My mother showed incredible courage in some of the most dire situations including sleeping in an underground room for 16 months knowing at any time she could be discovered and killed.  My father was instrumental in saving the lives of many, including my mother.  He escaped the grasp of the Nazis four times including one remarkable escape from the Hollandse Schouwberg, Amsterdam’s equivalent at the time to Carnegie Hall in New York City.   The people who provided my mother a home for 16 months, Lubertus & Geeske te Kiefte, did so knowing that if they were to be caught, their entire family would be killed.  Despite the grave dangers, they not only gave my mother shelter, they gave her a warm and friendly home.  It hardly gets more heroic than that. And there were so many others, Jew and non-Jew alike that showed such bravery in such difficult times it is almost impossible to comprehend.

So very simply put, I am here today and able to write for you because of heroes from the small nation of Holland.  I’m aware of the problems facing the Jewish community of Holland today and knowing the rich history of Judaism in the country and my own personal connection it is even more heartbreaking for me than what is happening in other parts of Europe.  None of that negates the fact that Holland’s Heroes are the reason I am here today, and for that I will always be grateful and proudly call my blog Holland’s Heroes.



Follow Holland’s Heroes on Twitter @hollandsheroes


They are Sanctified through Our Unity

img65649Sanctification is an important word in the Jewish religion.  The Sabbath is celebrated and made holy, partially through the blessing of the wine, known as Kiddush or sanctification.  To behave in a decent and good way and represent Judaism in a strong manner is referred to as a Kiddush Hashem, or Sanctification of God’s name.  And the prayer uttered in mourning is know as the Kaddish, because it sanctifies the memory of the lost soul and lifts them to a higher level before God.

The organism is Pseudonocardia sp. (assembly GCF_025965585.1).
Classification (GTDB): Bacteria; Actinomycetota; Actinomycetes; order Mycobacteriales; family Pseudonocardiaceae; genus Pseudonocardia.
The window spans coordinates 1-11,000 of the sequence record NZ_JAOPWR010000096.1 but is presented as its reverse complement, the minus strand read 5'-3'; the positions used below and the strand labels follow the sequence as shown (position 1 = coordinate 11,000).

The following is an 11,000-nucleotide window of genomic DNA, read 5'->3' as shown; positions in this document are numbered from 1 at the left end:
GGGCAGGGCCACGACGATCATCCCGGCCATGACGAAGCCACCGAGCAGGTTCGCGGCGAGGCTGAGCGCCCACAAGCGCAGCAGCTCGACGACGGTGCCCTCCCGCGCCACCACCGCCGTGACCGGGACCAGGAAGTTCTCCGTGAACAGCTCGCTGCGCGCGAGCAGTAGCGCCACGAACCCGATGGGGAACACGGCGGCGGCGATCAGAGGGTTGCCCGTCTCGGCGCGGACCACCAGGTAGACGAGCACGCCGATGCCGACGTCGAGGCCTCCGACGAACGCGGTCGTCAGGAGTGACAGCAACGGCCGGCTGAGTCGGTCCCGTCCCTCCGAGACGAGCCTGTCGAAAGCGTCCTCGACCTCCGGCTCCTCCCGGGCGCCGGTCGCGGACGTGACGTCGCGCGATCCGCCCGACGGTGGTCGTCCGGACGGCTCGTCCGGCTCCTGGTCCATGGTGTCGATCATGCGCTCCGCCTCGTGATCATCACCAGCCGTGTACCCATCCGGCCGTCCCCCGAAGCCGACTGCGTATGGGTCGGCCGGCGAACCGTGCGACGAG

Not everyone has the same reaction to the murder of Eyal Yifrach, Gilad Shaar and Naftali Frenkel, but what strikes me is the similarity with which we have all been devastated.  Regardless of one’s political leanings, opinions on a response to the murders, or connections to Jewish faith and practice, the horrible events brought to light have united not only Jews, but decent people everywhere in a way that truly sanctifies these boys’ memories.  They should never have been taken so young, but the way in which they have brought us together their souls are truly raised to the highest level.

The Last Seder?

mealDespite my own personal ideological struggles, I am a Jew who believes in the philosophies of Judaism before I believe in those of any other religion.  However, I do feel that now maybe more than any time in history the alliance between Christians and Jews has never been more important.  The rise of Islam, a rise that in many places preaches only Islam, has put the concept of freedom of religion in more danger than any time in modern history.  With that in mind I am making a short post to discuss, and hopefully create a discussion regarding the connection between Passover and Easter.

I often say, only partially tongue in cheek, that there are 2 major differences between Christianity and Judaism.  One is that while Christians are awaiting the 2nd coming, us Jews are still awaiting the 1st.  Either way we are still awaiting the supposed Messiah or Messianic era.  The second difference would be the disagreement over who is the best Jew of all time.  There would be some discussion on the matter, but as a Jew I would put in my vote for Moses, and I would be surprised if I didn’t end up backing the winner.  Christians however, even if they have a fondness for Moses, clearly would pick Jesus.